An “F Test” is a catch-all term for the tests which are using the F-distribution. Mostly, when people talk about the F-Test, they are actually talking about the F-Test to Compare Two Variances. But the f-statistic is used in a variety of tests such as regression analysis, the Chow test, and the Scheffe test. If we are running an F-Test, we may use many kinds of technology to run the test. Because doing F-test by hand, including variances, is a complex and time-consuming task. This article will explain students about the F Test formula with examples. Let us learn it!

**F Test Formula**

**Definition of F-test:**

In statistics, a test statistic has an F-distribution under the null hypothesis is known as an F test. It is used to compare the statistical models as per the data set available. George W. Snedecor, in honor of Sir Ronald A. Fisher, has given name to this formula as F Test Formula.

If we are using an F Test using technology, the following steps are there:

- State the null hypothesis with the alternate hypothesis.
- Calculate the F-value, using the formula.
- Find the F Statistic which is the critical value for this test. This F-statistic formula is the ratio of the variance of the group means divided by the mean of the within-group variances.
- Finally, support or reject the Null Hypothesis.

**Formula for F-Test to Compare Two Variances:**

A Statistical F Test uses an F Statistic to compare two variances, \(\sigma_{1} and \sigma_{2}\), by dividing them. The result will always be a positive number because variances are always positive. Thus, the equation for comparing two variances with the F-test is:

\(F-value = \frac{variance \; 1}{variance \; 2}\)

i.e. \(F-value = \frac{\sigma _{1}^{2}}{\sigma _{2}^{2}}\)

To compare the variances of two different sets of values, the F-test formula is used. Applied on F distribution under the null hypothesis, first, we have to compute the mean of two given observations and then after calculating their variance.

\(\LARGE \sigma^{2}\; = \; \frac{\sum (x – \overline{x})^{2}}{n-1}\)

\(\sigma ^2\) | Variance |

X | Values given in a set of data |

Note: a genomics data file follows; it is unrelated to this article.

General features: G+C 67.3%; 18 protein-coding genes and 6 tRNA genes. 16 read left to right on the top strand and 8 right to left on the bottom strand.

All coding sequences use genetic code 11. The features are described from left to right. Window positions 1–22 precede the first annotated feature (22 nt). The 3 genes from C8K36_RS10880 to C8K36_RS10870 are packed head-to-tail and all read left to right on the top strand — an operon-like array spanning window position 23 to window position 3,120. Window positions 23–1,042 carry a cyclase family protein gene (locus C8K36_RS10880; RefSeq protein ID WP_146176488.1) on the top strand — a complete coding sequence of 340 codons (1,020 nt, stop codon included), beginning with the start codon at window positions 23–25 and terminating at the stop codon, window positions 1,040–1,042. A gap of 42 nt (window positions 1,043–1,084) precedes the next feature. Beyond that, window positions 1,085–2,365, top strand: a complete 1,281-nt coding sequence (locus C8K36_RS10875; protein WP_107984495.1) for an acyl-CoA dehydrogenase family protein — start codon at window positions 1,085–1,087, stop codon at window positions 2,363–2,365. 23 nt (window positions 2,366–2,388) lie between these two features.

\(\bar X\) | Mean of the data |

n | The total number of values. |

We always test that the population variances are equal while running an F-Test. In other words, we always assume that the variances are equal to 1. Thus, our null hypothesis will always be that the variances are equal.

**Solved Examples for F Test Formula**

Q.1: Conduct an F-Test on the following samples:

Sample-1 having variance = 109.63, sample size = 41.

Sample-2 having Variance = 65.99, sample size = 21.

Solution:

Step-1:- First write the hypothesis statements as:

H_0: No difference in variances.

H_a: Difference in variances.

Step-2:- Calculate the F-critical value. Here take the highest variance as the numerator and the lowest variance as the denominator:

\(\LARGE F \; Value \; = \frac{\sigma _{1}^{2}}{\sigma _{2}^{2}} \\\)

\(\LARGE F \; Value \; = \frac{109.63}{65.99} \\\)

\(\LARGE F \; Value \; = 1.66\)

Step-3:- Calculate the degrees of freedom as:

The degrees of freedom in the table will be the sample size -1, so for sample-1 it is 40 and for sample-2 it is 20.

Step-4:- Choose the alpha level. As, no alpha level was given in the question, so we may use the standard level of 0.05. This needs to be halved for the test, so use 0.025.

Step-5:- We will find the critical F-Value using the F-Table. We will use the table with 0.025. Critical-F for (40,20) at alpha (0.025) is 2.287.

Step-6:- Compare the calculated value to the standard table value. If our calculated value is higher than the table value, then we may reject the null hypothesis. Here, 1.66 < 2 .287. So, we cannot reject the null hypothesis.

I get a different answer for first example.

I got Q1 as 20.5

median 23 and

Q3 26

Hi

Same

yes